Green Fingers: ‘Roses are red violets are blue’

James Vaughan

Reporter:

James Vaughan

Green Fingers: ‘Roses are red violets are blue’

With a little attention cut flowers can last for weeks and weeks

THIS article is intended to be of most interest to two groups of people. Firstly, those people who find themselves lucky enough to receive some flowers from a loved one over the next few days. Secondly, those people who can count themselves lucky enough to have someone special in their lives deserving of some flowers. I, happily, count myself in the latter group.

King among the cut flowers for Valentine’s day are long stem roses. These are available in a variety of colours- each depicting a different sentiment. White roses for ‘New Beginnings’ and ‘Hope’, Red roses for ‘Passion’ , ‘Love and Beauty’ and yellow roses for ‘Friendship’.

These long stem roses can be quite expensive. This is because they are grown by the florist trade from a specific strain of rose. These roses have only one single use and are of no use for any other purpose. There is a cost associated with ensuring these blooms are in peak condition at an exact time. If a single blemish is found on the flowers or leaves the entire stem is discarded. It is unlikely you will never find a long stem rose growing in a suburban garden. I know that I have never seen a long stem rose bush outside of a trade show.

There are many varieties of Roses to choose from depending on your budget. The premium variety is ‘Grand Prix’. These are the classic, timeless long stem roses. Another variety is Naomi- again, a premium variety.

A great accompaniment to any type of roses are: Gypsophila or ‘Baby’s Breath’. This plant gives sprays of white flowers. A bunch of these mixed with any type of roses give balance of colour. In addition, they give bulk to the bouquet and help to support the roses. There are, of course, other types of flowers available. Top ranking among them are Gerbera’s, Carnations, Lilies and Chrysanthemums. Whichever flowers you are lucky enough to receive, follow the steps below to ensure they stay their best for longer.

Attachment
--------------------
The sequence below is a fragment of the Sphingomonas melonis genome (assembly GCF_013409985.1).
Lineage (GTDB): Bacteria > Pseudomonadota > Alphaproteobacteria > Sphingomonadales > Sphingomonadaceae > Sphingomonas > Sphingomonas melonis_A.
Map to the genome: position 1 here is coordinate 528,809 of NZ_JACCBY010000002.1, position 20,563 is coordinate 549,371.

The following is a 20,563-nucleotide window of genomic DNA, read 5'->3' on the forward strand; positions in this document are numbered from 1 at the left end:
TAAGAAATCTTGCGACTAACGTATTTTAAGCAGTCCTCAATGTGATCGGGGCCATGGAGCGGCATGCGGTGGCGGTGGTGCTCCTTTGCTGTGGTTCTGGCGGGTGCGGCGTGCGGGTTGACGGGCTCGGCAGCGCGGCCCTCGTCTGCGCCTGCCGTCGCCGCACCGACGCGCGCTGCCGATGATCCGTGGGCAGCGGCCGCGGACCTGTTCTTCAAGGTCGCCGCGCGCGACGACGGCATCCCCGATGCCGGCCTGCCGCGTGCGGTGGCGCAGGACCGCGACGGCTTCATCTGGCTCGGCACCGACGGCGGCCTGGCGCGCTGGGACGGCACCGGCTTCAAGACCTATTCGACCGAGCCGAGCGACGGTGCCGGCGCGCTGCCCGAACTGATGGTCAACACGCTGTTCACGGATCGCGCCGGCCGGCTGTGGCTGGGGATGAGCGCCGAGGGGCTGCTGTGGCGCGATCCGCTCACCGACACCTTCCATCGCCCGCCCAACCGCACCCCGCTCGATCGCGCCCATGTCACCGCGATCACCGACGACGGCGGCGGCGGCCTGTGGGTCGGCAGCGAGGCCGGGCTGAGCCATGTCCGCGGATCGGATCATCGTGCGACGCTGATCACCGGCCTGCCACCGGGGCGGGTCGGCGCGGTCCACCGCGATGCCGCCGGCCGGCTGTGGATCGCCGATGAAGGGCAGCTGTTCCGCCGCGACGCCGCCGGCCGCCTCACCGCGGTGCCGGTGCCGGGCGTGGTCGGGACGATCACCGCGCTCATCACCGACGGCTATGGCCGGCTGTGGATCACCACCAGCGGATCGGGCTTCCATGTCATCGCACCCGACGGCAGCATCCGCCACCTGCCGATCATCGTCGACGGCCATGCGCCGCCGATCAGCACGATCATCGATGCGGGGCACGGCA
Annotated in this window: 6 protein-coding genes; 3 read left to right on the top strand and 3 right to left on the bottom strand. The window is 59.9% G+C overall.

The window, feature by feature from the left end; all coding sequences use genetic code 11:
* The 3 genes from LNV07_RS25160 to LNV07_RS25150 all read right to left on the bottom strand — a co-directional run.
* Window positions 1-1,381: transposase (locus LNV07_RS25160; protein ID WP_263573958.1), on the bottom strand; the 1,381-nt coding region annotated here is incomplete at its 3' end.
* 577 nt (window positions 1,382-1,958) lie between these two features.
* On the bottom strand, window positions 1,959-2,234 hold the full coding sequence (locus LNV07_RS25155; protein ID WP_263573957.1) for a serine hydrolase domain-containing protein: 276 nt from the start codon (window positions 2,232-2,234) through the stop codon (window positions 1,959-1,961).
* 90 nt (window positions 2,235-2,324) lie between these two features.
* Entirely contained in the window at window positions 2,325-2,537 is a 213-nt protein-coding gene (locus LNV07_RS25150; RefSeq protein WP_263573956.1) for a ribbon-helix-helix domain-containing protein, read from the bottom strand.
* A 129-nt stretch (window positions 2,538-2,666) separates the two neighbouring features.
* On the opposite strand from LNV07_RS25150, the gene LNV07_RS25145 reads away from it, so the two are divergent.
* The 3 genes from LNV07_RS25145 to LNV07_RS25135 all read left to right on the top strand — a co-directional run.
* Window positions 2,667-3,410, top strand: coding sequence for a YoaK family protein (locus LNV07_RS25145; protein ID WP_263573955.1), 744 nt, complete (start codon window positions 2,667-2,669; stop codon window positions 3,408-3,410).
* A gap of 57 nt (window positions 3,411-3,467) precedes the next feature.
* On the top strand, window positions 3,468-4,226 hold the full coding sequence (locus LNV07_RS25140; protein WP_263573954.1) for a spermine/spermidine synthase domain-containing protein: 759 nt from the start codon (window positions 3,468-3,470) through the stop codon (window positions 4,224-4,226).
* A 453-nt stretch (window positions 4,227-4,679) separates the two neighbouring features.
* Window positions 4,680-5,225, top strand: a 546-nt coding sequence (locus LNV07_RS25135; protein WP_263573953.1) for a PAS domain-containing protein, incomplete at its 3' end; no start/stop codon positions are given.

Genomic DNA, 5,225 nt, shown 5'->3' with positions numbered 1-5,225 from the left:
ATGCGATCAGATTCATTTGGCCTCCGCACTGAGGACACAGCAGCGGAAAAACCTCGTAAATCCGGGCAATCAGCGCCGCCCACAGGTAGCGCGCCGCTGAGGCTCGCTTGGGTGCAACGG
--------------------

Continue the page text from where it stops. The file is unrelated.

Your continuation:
Looking After
your cut flowers

Cut flowers can look fantastic and can really brighten up a room. But they do require some maintenance to keep looking their best. Firstly, never put cut flowers near a bowl of fruit. The methane gas given off my ripening fruit will prematurely age your flowers. Before you place the flowers into a vase for the first time re-cut the stem ends- cut off only about 1 inch. This fresh cut will ensure that the stems can continue to ‘suck up’ water. By the same token, make the cut as steep an angle as possible. This increases the surface area of the cut, again, increasing its ability to ‘suck up’ water.

Replace the water at least every other day. This keeps the water fresh and prevents the water becoming stagnant. Fill the vase to around three quarters full. This will provide good ballast and help prevent the vase from toppling over. Remove leaves along the stem to ensure no leaves are submerged under the water line. The submerged leaves will quickly rot and begin to decay the flowers. Remember to keep the water topped up.

Contact James

james.vaughan1020@gmail.com